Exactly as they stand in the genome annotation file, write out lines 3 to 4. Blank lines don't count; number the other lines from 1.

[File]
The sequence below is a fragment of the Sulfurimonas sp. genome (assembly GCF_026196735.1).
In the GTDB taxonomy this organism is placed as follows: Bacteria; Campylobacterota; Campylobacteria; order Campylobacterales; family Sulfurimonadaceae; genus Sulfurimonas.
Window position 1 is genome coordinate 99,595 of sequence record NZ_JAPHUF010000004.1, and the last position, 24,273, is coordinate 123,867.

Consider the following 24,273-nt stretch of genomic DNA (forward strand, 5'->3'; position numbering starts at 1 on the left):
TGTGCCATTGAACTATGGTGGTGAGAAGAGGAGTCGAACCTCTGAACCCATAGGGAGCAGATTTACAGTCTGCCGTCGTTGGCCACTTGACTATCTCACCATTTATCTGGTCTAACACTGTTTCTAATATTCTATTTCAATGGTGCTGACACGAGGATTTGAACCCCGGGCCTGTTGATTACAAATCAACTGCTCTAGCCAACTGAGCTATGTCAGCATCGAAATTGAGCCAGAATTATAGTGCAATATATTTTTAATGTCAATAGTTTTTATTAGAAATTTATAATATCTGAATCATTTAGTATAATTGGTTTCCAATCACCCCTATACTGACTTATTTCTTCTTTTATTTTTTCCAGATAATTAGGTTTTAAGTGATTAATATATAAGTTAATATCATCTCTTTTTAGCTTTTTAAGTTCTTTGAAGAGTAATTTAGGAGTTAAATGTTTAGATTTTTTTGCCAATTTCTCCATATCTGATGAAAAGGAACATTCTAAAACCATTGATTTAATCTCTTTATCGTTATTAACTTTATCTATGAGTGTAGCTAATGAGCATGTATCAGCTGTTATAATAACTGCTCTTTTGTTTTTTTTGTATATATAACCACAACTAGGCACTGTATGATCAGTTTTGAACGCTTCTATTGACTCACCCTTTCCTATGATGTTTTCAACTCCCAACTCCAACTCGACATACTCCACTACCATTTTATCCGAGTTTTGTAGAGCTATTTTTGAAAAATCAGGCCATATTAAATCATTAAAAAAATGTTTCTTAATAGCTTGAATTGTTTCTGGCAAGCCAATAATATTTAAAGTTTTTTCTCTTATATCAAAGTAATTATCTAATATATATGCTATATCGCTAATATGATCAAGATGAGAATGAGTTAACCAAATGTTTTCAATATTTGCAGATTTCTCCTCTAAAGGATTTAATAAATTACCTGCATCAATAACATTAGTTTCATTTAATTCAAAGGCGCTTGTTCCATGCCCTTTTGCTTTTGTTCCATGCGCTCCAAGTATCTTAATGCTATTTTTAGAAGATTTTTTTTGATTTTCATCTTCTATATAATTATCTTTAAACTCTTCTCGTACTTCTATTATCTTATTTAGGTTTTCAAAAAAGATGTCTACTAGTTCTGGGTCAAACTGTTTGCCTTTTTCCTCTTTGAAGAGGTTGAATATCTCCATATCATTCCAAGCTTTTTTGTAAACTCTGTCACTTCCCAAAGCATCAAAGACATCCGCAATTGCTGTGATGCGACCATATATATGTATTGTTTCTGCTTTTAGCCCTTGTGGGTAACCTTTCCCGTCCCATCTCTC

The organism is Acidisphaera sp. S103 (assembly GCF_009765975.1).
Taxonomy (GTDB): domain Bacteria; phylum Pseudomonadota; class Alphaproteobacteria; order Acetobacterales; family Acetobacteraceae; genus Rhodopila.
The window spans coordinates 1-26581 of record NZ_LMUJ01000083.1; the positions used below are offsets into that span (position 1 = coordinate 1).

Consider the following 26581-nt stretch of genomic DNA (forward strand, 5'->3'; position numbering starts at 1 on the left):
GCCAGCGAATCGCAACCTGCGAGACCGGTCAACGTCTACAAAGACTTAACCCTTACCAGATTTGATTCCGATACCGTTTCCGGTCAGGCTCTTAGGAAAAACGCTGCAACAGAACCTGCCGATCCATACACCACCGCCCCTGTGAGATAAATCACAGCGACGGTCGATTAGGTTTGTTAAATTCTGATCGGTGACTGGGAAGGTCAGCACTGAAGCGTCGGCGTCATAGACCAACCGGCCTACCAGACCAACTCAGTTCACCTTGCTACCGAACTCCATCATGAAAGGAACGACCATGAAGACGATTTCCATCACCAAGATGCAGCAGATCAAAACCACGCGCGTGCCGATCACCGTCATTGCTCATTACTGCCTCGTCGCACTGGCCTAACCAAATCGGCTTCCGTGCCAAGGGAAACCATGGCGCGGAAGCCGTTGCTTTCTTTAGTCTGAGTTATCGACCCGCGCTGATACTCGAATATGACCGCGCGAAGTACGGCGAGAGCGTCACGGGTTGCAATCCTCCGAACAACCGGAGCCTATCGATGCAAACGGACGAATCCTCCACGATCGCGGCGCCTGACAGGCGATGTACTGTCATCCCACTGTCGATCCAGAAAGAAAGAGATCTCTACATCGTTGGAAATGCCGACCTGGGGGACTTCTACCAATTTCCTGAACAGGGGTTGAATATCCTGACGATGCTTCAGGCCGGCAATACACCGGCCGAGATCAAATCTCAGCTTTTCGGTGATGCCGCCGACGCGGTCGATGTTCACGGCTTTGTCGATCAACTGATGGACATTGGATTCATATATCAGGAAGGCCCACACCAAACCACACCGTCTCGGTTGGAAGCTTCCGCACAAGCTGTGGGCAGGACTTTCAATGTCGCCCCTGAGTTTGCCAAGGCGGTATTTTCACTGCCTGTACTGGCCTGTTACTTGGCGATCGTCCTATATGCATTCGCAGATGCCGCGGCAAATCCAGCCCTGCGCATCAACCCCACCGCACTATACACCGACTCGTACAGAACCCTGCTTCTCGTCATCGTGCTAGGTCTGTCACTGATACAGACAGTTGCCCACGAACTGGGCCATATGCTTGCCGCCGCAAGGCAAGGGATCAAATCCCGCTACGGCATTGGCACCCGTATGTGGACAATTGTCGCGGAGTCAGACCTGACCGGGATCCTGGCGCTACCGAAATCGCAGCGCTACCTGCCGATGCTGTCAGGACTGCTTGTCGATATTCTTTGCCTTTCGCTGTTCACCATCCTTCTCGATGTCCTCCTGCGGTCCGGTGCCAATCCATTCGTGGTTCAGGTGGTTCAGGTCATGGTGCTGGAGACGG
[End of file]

Window position 1 is genome coordinate 99,595 of sequence record NZ_JAPHUF010000004.1, and the last position, 24,273, is coordinate 123,867.

Consider the following 24,273-nt stretch of genomic DNA (forward strand, 5'->3'; position numbering starts at 1 on the left):